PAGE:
In recognition of Mental Health Awareness Month, we turned over our blog to the team from the Post University Counseling Center.
We are living in unprecedented times. We are experiencing social isolation, anxiety around health, schoolwork and perhaps economic problems. All of these situations may link to mental health concerns. We care about your mental health and wellness. Taking care of your mental health is vitally important. Here are some tips and resources to help you do so.
Wellness Resources for the Post Community
The Counseling Center’s top priority is to support the well-being and success of the Post community. One exciting resource available to all Post students, associates, and alumni is the multi-media, wellness platform, YOU@Post. It is designed to help users prioritize their own happiness and well-being with a customizable experience that includes self-assessments, goal setting tools, and a personalized feed of wellness articles and resources.
Sometimes it is difficult to determine whether or not our concerns warrant the help of trained counselor. If you are unsure if you, or someone you know, should connect with a mental health professional for consultation or treatment, you can take a free online mental health screening. There are twelve different screenings that you can pick from based on your needs. They are anonymous and confidential. After taking the brief questionnaire, you will be given results, recommendations, and resources. These resources and more can be found on the Counseling Center’s webpage.
Student Online Assistance Resource (SOAR)
Continuing to provide every student with the tools and resources needed to succeed, Post University offers the Student Online Assistance Resource (SOAR). Students have 24/7 access to this platform. It provides several important services like counseling, financial resources, legal support, and personal convenience services.
SOAR is accessible through the Student Portal. It complements You@Post, another of the university’s wellness tools.
Small Habits Make a Difference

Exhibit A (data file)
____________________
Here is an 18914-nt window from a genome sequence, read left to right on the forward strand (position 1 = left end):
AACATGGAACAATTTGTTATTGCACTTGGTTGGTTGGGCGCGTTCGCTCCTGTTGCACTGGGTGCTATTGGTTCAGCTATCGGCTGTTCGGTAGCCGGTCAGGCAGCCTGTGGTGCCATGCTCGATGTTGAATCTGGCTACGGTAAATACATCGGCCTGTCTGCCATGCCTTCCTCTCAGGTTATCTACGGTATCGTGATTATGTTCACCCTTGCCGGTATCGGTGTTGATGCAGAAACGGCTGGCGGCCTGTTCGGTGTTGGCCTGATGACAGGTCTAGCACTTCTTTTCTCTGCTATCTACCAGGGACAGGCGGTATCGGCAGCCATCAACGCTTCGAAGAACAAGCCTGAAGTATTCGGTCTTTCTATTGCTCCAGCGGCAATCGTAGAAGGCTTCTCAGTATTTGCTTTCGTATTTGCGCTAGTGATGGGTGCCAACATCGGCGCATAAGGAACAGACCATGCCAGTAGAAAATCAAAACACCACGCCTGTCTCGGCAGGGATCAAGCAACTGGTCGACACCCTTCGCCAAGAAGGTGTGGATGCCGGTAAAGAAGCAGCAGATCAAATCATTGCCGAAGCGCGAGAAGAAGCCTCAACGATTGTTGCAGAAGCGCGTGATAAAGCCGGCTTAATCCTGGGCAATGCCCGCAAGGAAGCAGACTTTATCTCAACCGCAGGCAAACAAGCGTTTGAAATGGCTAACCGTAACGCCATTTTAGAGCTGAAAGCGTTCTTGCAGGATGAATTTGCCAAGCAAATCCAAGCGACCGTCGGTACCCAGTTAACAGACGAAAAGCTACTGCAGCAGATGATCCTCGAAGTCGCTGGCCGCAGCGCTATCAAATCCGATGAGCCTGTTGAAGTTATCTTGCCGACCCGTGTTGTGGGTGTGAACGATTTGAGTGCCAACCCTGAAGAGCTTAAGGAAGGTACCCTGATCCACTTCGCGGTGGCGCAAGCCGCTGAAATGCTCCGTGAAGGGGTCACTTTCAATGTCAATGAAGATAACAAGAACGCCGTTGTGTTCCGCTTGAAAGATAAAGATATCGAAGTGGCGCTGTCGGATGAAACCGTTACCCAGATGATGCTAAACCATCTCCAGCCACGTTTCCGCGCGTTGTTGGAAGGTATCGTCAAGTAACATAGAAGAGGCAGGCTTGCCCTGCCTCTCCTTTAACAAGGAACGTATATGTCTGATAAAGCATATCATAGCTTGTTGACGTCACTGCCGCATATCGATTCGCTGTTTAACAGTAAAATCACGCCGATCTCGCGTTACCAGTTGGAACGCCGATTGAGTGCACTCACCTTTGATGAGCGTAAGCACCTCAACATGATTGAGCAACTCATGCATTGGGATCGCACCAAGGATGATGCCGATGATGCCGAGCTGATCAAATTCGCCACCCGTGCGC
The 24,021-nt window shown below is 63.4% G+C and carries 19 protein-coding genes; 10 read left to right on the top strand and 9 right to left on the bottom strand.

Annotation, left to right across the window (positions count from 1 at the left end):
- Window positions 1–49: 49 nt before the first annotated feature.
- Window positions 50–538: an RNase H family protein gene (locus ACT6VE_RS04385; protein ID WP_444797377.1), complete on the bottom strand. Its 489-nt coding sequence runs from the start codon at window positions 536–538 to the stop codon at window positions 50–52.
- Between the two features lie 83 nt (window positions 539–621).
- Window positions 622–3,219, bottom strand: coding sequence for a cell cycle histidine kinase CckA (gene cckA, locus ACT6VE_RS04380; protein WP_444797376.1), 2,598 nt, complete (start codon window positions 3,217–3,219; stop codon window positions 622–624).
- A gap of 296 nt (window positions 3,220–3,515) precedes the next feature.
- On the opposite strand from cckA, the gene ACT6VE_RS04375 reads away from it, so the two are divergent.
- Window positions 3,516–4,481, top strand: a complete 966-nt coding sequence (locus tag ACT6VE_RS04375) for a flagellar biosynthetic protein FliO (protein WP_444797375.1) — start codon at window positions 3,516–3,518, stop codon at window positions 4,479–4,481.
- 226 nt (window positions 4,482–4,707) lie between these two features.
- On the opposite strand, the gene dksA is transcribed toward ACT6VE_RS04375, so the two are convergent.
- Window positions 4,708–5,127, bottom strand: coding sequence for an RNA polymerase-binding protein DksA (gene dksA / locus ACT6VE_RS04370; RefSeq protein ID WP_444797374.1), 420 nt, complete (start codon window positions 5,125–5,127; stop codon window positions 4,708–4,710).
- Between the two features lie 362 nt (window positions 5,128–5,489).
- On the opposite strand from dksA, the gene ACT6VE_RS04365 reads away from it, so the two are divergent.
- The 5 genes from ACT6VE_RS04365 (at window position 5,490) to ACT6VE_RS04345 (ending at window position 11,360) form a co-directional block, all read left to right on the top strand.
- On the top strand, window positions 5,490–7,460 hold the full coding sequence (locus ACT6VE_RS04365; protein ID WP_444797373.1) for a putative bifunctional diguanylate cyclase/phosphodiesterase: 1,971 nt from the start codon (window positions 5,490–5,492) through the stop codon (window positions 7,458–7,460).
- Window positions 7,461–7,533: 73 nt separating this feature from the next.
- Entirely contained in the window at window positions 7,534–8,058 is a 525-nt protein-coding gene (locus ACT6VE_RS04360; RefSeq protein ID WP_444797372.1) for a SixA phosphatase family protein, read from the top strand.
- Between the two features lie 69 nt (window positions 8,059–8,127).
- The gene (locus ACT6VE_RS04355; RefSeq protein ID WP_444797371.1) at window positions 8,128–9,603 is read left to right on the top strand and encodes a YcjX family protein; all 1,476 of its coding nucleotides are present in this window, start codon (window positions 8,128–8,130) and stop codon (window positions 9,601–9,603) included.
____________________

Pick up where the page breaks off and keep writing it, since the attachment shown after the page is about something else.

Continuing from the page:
Incorporating small changes into our daily routines can add up to big results. It is important to take breaks, get enough sleep, and prioritize self-care. Self-care can look different for each person. Some people thrive by taking time to go outside for a walk or hike, while others find yoga and journaling to be highly beneficial in reducing stress and anxiety. Regardless of what type of self-care works for you, incorporating it into your weekly schedule is essential.
Countless research studies have backed the importance of mindfulness and meditation to reduce stress and prevent more serious mental health concerns. Mindfulness includes focusing on our breath, slowing down, and staying in the current moment. There are many types of meditations, such as a body scan, visualization, and progressive muscle relaxation. If you’re interested in learning more, here are examples of all these types of meditations. For more on mindfulness and ways to incorporate it into our daily lives, visit this page by the Mayo Clinic.
As a result of the coronavirus pandemic, many organizations are tailoring guided meditations to the needs of people dealing with the emotions and secondary circumstances associated with COVID-19.
Helping a Friend or Family Member
According to a national survey by the Substance Abuse and Mental Health Services Administration, 47.6 million people, or one in five adults, in the United States experience mental illness each year. The likelihood of someone you know living with symptoms related to mental health concerns is quite high. You can make a difference. Many people are worried about saying the wrong thing to someone who is struggling, when the reality is that we should be less focused on what we are saying and more attentive to how much we are listening. Listening without judgment makes a big difference. It helps the friend or family member feel heard, validated, and important. One of the best ways to let them know you care is by helping them find professional assistance.
You do not need to bear the weight of finding help for your friend or family member on your own. You can always reach out to a trusted teacher, counselor, mentor, or coach. For more information on ways you can help a friend, visit this National Alliance on Mental Illness’ article.
If you feel a friend or family member is in immediate danger of harming themselves or others, you can call the National Suicide Prevention Lifeline at 1-800-273-8255, or text “Home” or “Start” to 741-741.
We hope this reminds you that you are worthy of taking time for yourself and asking for help when you need it. You deserve to be mentally and emotionally healthy. Mental Health Awareness Month is a wonderful time to reflect on ways to help yourself, and those we love, feel more connected, cared for, and content.